As far back as 2002, Mr. Obama, in a speech, referred to Saudi Arabia and Egypt as America’s “so called” allies and said they needed to stop suppressing dissent and tolerating corruption and inequality. More recently, according to Mr. Goldberg’s article, Mr. Obama has also asserted that there can be no comprehensive solution to Islamist terrorism until Islam comes to terms with the modern world. Unfortunately, the Saudi royal family, now in the hands of a shaky new leadership team, and with the Saudi economy stressed by falling oil prices, shows no serious interest in enlightened renewal.
Mr. Obama has now forced a behind-the-scenes conversation about the Saudi-American relationship into the open. Is there anything Washington can do to encourage transformative reforms? Apart from expressing critical views, even Mr. Obama, who will visit Saudi Arabia for a meeting with Gulf leaders next month, has felt a need to maintain the alliance largely along traditional lines.
There is little time left in the president’s term to rethink how the United States and Saudi Arabia can move forward together. That task will largely belong to his successor.(Emphasis added)
There it is in black and white: the N.Y. Times is suggesting that there are such behind closed doors discussions, and those discussions are apparently admitting what has long been publicly known: the regime in Riyadh is not only medieval, murderous, odious, but malodorous, and that Mr. Obama's successor will have to take on the problem, which means that a "solution" has already been discussed.
So what's my high octane speculation? We've seen the quick Russian withdrawal from Syria, and Russian moves to pledge support for a permanent Japanese seat on the UN security council. We've also seen the Obama administration negotiate with Iran to bring an end to Iranian sanctions. While the latter deal has been roundly denounced in certain American domestic political circles, in the long term, the arrangement makes sense, for nor stabilization of the region can occur if Iran is not heard, and if there is no direct contact between Washington and Tehran. And the strategy of UN sanctions, and of US covert sponsorship of "Islamic" organizations, can just as easily be applied to Riyadh, and can just as easily shift from Suni organizations like ISIS to Shia organizations like Hezbollah.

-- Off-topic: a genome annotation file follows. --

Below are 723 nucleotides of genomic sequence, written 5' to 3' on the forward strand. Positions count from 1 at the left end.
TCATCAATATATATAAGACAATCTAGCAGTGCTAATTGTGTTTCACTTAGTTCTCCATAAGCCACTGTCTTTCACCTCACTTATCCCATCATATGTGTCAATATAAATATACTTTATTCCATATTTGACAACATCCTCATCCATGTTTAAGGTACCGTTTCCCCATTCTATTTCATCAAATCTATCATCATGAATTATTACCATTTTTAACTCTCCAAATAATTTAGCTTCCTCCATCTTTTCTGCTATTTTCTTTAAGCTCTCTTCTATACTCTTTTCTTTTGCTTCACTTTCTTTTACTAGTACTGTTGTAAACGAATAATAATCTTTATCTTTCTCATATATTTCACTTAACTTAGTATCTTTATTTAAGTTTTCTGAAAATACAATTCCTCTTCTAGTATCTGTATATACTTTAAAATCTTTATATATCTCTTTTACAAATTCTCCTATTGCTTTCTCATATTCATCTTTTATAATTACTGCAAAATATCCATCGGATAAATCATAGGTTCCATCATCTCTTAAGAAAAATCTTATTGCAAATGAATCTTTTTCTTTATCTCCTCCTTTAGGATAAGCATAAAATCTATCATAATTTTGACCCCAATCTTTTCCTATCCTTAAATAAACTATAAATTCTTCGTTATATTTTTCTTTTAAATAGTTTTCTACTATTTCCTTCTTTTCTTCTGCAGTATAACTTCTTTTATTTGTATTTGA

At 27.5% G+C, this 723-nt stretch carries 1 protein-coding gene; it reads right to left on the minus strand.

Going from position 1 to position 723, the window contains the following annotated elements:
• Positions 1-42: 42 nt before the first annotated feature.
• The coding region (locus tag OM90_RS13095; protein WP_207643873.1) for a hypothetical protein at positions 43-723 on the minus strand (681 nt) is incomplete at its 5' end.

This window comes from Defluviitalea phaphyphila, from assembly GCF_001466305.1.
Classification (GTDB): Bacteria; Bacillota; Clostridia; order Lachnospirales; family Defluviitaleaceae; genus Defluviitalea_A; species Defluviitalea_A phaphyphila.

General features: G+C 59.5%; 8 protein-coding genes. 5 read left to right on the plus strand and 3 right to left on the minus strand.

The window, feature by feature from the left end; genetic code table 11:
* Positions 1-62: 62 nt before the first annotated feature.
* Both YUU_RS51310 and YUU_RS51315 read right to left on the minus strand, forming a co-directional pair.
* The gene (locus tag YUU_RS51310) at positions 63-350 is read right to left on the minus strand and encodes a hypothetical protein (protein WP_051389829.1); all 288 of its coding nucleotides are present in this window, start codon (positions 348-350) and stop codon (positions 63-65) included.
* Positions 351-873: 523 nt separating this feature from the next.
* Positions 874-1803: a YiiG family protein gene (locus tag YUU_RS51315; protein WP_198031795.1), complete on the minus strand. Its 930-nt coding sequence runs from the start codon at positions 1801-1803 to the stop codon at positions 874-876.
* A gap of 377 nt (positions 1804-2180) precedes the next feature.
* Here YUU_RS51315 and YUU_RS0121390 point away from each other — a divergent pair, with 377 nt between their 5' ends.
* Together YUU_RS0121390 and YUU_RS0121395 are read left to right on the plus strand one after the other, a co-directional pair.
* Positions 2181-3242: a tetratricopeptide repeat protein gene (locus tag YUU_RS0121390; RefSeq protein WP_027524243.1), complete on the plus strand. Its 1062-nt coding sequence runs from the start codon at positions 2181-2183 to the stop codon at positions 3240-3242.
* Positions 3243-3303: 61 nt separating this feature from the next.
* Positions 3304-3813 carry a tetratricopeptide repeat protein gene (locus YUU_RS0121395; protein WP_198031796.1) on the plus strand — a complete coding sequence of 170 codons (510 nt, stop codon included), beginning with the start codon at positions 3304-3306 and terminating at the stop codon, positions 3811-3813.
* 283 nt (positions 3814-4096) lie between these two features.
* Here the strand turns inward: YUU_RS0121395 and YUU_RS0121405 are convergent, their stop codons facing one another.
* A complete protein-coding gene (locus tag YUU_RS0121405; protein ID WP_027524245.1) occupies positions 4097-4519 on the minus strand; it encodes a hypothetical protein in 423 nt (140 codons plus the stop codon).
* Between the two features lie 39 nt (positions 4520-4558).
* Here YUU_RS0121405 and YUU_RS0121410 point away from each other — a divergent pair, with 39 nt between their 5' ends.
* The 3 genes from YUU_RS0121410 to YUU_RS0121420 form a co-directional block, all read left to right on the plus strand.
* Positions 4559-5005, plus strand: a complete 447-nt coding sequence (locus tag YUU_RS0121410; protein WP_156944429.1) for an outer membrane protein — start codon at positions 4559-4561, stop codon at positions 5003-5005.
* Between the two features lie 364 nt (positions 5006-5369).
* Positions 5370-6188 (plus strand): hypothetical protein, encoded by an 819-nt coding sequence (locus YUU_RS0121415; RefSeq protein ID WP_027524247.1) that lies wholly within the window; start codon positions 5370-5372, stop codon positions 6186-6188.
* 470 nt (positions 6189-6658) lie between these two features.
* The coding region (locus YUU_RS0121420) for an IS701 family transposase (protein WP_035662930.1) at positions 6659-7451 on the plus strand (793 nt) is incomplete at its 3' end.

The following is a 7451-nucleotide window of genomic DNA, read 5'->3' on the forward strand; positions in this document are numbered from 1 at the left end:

Time will tell if such strong actions are taken, but the mere fact that Mr. Obama gave the interview means, in my opinion, that the Powers That Be gave him the green light to put the subject on the table for discussion and to bring it out into the light.
And that, in my opinion, means that Riyadh is on the menu. But Mr. Obama has also addressed Tehran in a kind of backhanded way as well, by pointing out that it's time to "come ot terms with the modern world."
I don't often agree with Mr. Obama, as readers here know, but in this case, I have to give him due credit for stating what everyone with a mind and conscience has been thinking, and for addressing directly the egregious hypocrisy of left-over policies from the dreadful Bush family.
See you on the flip side...